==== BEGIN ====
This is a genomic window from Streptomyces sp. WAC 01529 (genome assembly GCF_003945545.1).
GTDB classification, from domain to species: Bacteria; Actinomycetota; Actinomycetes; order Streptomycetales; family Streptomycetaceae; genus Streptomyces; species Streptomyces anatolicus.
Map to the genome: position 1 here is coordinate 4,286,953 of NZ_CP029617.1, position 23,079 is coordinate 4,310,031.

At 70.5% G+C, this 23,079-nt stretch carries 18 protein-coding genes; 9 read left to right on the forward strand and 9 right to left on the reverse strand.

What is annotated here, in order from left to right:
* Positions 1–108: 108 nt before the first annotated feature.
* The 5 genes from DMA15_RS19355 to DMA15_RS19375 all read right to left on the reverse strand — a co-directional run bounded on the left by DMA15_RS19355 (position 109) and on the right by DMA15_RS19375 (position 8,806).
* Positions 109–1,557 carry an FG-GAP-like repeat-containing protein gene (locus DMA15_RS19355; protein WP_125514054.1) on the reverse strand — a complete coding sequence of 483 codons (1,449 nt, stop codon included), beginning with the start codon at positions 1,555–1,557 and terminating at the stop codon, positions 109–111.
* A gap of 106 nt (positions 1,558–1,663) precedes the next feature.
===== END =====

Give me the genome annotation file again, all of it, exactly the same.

This is a genomic window from Streptomyces sp. WAC 01529 (genome assembly GCF_003945545.1).
GTDB classification, from domain to species: Bacteria; Actinomycetota; Actinomycetes; order Streptomycetales; family Streptomycetaceae; genus Streptomyces; species Streptomyces anatolicus.
Map to the genome: position 1 here is coordinate 4,286,953 of NZ_CP029617.1, position 23,079 is coordinate 4,310,031.

At 70.5% G+C, this 23,079-nt stretch carries 18 protein-coding genes; 9 read left to right on the forward strand and 9 right to left on the reverse strand.

What is annotated here, in order from left to right:
* Positions 1–108: 108 nt before the first annotated feature.
* The 5 genes from DMA15_RS19355 to DMA15_RS19375 all read right to left on the reverse strand — a co-directional run bounded on the left by DMA15_RS19355 (position 109) and on the right by DMA15_RS19375 (position 8,806).
* Positions 109–1,557 carry an FG-GAP-like repeat-containing protein gene (locus DMA15_RS19355; protein WP_125514054.1) on the reverse strand — a complete coding sequence of 483 codons (1,449 nt, stop codon included), beginning with the start codon at positions 1,555–1,557 and terminating at the stop codon, positions 109–111.
* A gap of 106 nt (positions 1,558–1,663) precedes the next feature.